Landowner Transparency Act – More Taxes, Less Privacy

In a recent White Paper, the NDP government tabled a proposed piece of legislation called the Landowner Transparency Act (“Act”), which has a huge impact on the privacy interests of apartment building owners, as well as possible significant tax implications. Submissions to the government closed on September 19, 2018. Keep an eye out for the outcome of the submissions and for the inevitable legislation that ensues.

The proposed Act would, in effect, force individuals who own real estate through corporations, trusts, limited partnerships or other legal arrangements to disclose their beneficial interests to the government, which in turn would disclose that information on a publicly searchable database. Any member of the public would be able to, for a fee, search that database to learn the names and cities, provinces, or other countries of residence of all the people who hold at least 25% of the beneficial interest in any piece of real estate.

The Act also requires disclosure of any change to the beneficial owners (for example, through a share sale or the change in the beneficiaries of a bare trust).

The government says that the Act will help stop money laundering and tax evasion. However, it could also have huge impacts on the businesses of legitimate owners of residential rental real estate, and exposes building owners to privacy concerns.

Privacy Issues

The use of vehicles such as corporations, trusts, and limited partnership have facilitated anonymous ownership of land in British Columbia for the last 150 years. Many people consider their real estate investments to be a personal matter, similar to their bank account balances, and do not relish the idea of any member of the public, government, or media being able to search their property interests in an online database.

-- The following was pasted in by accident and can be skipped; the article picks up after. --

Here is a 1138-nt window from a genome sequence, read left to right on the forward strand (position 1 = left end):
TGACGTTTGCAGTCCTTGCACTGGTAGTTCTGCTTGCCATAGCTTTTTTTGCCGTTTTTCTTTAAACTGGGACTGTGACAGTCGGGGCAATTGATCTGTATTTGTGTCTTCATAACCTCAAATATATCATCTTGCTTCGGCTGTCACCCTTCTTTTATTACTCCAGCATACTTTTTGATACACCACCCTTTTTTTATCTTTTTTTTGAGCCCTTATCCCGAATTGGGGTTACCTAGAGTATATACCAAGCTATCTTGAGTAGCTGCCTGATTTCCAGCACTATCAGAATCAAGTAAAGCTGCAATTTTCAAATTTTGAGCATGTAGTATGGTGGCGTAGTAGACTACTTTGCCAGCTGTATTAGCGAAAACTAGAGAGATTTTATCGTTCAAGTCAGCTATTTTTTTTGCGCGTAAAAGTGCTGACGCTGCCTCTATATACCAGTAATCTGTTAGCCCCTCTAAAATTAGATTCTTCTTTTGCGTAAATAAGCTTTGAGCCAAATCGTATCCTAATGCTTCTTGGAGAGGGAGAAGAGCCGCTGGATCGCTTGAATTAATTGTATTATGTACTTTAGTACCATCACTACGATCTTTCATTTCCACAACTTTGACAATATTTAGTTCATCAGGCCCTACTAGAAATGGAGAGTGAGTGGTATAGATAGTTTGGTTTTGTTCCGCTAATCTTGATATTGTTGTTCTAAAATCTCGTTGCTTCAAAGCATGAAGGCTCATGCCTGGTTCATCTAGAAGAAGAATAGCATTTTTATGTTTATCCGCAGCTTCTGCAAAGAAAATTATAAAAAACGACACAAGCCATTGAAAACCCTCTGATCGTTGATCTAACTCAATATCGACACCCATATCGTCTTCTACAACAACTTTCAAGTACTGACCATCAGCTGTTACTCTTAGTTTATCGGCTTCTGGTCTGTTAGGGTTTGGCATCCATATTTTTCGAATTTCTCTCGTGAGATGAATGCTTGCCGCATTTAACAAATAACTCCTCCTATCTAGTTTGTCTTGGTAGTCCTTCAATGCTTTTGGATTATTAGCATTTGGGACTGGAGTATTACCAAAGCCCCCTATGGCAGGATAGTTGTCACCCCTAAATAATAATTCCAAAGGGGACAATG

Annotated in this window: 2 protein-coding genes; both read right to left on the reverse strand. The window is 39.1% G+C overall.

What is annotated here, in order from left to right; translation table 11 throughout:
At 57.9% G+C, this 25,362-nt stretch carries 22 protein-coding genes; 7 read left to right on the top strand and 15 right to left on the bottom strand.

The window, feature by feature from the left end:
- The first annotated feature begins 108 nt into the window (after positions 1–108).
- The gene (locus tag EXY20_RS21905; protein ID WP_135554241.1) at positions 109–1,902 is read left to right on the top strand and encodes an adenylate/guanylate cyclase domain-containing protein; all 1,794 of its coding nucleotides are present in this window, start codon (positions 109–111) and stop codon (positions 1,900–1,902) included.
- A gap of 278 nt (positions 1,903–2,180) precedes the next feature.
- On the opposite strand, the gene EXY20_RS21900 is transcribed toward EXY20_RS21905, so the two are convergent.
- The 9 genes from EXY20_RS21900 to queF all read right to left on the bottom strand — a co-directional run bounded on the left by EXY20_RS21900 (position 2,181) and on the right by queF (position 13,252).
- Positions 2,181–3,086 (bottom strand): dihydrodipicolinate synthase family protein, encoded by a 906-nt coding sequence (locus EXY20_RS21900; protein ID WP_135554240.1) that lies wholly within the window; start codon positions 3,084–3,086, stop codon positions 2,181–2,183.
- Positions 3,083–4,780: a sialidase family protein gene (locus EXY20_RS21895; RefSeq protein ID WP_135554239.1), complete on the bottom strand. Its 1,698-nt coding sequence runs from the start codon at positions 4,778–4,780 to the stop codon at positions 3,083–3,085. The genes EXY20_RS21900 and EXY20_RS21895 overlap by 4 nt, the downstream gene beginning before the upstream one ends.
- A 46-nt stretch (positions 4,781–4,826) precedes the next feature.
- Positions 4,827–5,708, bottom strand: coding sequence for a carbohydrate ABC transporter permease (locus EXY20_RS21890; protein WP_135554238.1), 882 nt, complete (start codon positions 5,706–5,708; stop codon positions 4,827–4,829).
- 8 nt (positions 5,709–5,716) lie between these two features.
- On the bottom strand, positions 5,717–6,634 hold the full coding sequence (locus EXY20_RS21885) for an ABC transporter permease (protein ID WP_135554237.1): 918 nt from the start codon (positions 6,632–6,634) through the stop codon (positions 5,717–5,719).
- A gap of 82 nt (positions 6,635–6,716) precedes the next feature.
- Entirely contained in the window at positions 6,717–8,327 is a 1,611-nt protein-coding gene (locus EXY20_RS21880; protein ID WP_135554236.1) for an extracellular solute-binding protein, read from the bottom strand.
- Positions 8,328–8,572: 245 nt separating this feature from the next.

Taxation Issues

Currently, property transfer tax is only payable if the registered owner of real estate changes during a transfer. Experts agree, however, that the proposed Act is likely a precursor to the taxation of transfers of beneficial interests in land. At the present moment, a share sale, partnership unit sale, or sale through a bare trust does not trigger property transfer tax (although such transactions might incur other kinds of taxes – talk to your lawyer or tax advisors).

Mark Goodman of the Goodman Report says “We are concerned about additional taxes on residential real estate causing a cooling effect on the development of new rental housing and investment in existing rental stock in British Columbia, where rental housing is in already short supply.”

In the current legal climate, apartment building owners should carefully monitor changes to existing laws and speak to their professional advisors about how to manage additional obligations imposed by new legislation and regulations.

Please feel free to contact Claire Immega of Singleton Reynolds to discuss these issues.

Shifting Sands is a series by Claire Immega, lawyer at Singleton Reynolds, reporting on legal and political issues that impact apartment building owners.